Showing posts from 2015

Introducing "Digital Expression Explorer"

RNA-seq has been a blessing for molecular biologists, not only does RNA-seq provide unbiased transcriptome wide expression analysis, it can be mined for a variety of other information like splicing, SNV identification, RNA editing, TSS usage, etc. As the cost of RNA-seq declines, more and more labs are using it hence more and more data is being deposited at databases such as SRA  and  GEO . But there is a growing problem. The problem is a lack of uniformity of processed data on GEO. Processed data has assorted reference genomes, gene annotation sets, accession numbers, software pipelines, statistical analyses and output formats, that in most cases makes comparison of two experiments hard if not impossible, let alone three or more experiments. This is a burden on researchers who want to quickly extract expression information from public RNA-seq data. Many researchers then resort to downloading the raw data in SRA format then processing it with QC/alignment/quantification/statistical

Using paired end read concordance to determine accuracy of RNA-seq pipelines STAR/featureCounts and Kallisto

This post is a collection of code used to compare accuracy of Kallisto and STAR/featureCounts in my previous post . Download from SRA and convert to fastq format Check my older post. __________________________________________________________________ Run skewer to quality trim the data. $ cat #!/bin/bash for FQZ1 in *_1.fastq.gz ; do FQZ2=`echo $FQZ1 | sed 's/_1.fastq.gz/_2.fastq.gz/'` skewer -t 8 -q 20 $FQZ1 $FQZ2 done __________________________________________________________________ Run bfc to correct errors. $ cat #!/bin/bash for FQ in *.fastq.gz ; do OUT=`echo $FQ | sed 's/.fastq.gz$/_bfc.fastq.gz/'` bfc -t 8 $FQ | pigz > $OUT & done wait __________________________________________________________________ Run STAR aligner to align reads to human genome in single end mode. $ cat #!/bin/bash DIR=/refgenome_hsapiens/ GTF=refgenome_hsapiens/Homo_sapiens.GRCh38.78.gtf f

How accurate is Kallisto?

One of the most interesting developments in RNA-seq informatics in the past year or so is the evolution of so-called "lightweight" analysis. Instead of trying to map a whole read to the reference exons, it may be quicker and just as accurate to simply compare the k-mer content of the read and reference. If the read and reference share enough unique kmers, then the aligner can stop analysing that read and can move on the the next one. It turns out that the speed-up with this approach is huge, when compared with previous methods. Kallisto especially appears to have some speed advantages over competitors such as Sailfish, Salmon, eXpress, etc. For those interested in learning more, please refer to the Kallisto pre-print in arXiv, as well as the following blog posts. For this post, I wanted to compare the accuracy of Kallisto with STAR/featureCounts (mapQ20 threshold), the pipeline that I'm currentl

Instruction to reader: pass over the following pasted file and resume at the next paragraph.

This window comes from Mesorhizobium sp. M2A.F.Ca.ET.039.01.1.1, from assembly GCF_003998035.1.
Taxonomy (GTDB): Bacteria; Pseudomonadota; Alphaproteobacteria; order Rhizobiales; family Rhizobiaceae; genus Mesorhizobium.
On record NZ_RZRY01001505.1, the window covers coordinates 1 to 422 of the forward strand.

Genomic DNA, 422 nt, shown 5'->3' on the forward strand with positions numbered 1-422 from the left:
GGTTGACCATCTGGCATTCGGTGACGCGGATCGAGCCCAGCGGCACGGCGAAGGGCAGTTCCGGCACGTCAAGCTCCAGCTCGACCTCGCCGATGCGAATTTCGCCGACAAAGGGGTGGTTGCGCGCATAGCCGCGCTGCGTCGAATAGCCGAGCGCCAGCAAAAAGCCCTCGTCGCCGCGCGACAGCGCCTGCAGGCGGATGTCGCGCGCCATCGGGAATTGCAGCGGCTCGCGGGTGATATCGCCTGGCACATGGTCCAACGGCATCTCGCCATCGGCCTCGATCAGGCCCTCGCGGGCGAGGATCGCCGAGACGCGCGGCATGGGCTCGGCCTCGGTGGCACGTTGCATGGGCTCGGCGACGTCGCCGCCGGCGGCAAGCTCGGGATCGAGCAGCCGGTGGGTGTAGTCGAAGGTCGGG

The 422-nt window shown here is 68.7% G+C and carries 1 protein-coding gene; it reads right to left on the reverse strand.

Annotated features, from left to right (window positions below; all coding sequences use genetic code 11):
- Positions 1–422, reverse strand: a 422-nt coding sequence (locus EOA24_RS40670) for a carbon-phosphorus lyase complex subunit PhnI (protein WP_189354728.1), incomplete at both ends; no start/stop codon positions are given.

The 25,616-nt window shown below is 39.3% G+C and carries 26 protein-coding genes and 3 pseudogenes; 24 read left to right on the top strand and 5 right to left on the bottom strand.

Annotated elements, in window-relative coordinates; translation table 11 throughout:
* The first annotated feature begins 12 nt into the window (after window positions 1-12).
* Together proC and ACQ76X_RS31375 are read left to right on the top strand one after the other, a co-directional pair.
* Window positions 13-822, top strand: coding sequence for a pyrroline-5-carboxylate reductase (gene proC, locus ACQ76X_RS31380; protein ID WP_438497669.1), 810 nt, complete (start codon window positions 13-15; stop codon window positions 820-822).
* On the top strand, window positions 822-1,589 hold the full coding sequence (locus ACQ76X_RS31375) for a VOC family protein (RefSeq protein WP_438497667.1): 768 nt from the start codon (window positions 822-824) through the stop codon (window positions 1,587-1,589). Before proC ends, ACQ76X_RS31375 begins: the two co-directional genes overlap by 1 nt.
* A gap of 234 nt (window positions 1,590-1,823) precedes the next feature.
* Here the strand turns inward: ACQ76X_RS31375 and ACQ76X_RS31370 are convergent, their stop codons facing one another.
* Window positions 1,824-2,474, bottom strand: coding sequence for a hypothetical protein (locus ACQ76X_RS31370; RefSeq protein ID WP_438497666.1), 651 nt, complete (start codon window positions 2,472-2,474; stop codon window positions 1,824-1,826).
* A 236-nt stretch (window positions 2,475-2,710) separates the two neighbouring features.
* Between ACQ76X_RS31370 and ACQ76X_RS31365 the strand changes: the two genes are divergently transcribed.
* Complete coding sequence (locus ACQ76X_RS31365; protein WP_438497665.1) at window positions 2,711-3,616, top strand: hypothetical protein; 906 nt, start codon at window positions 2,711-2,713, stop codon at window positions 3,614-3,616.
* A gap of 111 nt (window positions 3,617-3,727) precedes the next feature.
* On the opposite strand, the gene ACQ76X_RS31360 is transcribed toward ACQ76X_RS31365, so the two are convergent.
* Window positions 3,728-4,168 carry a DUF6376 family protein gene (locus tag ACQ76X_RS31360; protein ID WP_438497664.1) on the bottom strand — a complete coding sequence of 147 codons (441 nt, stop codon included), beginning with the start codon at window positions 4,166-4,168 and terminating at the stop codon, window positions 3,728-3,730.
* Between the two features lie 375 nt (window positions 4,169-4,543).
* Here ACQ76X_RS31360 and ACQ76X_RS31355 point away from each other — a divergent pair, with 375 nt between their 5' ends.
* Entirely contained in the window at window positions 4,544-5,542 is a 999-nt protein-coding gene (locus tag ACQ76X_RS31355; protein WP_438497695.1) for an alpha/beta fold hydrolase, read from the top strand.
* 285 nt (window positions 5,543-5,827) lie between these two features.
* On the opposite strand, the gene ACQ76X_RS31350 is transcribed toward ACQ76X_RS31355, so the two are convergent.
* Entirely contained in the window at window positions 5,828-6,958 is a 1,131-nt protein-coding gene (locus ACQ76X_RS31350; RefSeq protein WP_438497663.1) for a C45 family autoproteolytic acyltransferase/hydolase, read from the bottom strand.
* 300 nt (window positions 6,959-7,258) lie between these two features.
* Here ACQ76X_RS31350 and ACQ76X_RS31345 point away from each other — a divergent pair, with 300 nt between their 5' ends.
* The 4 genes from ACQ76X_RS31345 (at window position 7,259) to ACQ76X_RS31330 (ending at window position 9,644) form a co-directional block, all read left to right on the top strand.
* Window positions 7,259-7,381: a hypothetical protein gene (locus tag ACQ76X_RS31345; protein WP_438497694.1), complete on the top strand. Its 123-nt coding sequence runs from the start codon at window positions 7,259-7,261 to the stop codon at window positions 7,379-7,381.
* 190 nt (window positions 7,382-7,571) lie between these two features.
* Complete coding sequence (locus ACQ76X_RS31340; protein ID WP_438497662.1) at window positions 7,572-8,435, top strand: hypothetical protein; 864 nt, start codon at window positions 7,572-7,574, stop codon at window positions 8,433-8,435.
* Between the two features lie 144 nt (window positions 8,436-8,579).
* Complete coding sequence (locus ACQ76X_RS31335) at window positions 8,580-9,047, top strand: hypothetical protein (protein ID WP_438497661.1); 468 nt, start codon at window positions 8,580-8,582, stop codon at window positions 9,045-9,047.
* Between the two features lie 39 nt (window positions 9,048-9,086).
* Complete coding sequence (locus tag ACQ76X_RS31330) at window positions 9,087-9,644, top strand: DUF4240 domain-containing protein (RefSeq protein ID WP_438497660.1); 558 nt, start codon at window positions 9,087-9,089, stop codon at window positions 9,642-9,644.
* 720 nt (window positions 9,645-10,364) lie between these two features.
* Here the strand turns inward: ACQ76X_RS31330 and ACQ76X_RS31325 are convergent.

Quantification and equimolar pooling of NGS libraries

Library preparation for next generation sequencing is becoming easier with the quality of kits and protocols improving substantially in the past few years. With the price of NGS decreasing, we are finding that our throughput is increasing, both in terms of the number of experiments as well as the average size of these experiments. With this in mind, the ability to accurately pool barcoded libraries in equimolar ratios (also called "balancing") is even more critical. Accurate quantification is thus vital. There are several ways to quantify library DNA: Qubit fluorometer. Gives very accurate concentrations in nanogram per microlitre, but agnostic of fragment size distribution. Bioanalyzer. Gives accurate readings of fragment size, but is only fairly accurate in terms of concentrations of each fragment Quantitative PCR. Most accurate, but expensive and most time consuming. NanoDrop UV-Spec. Easiest method but least accurate. Not recommended. So I'll lead you throug

Screen for rRNA contamination in RNA-seq data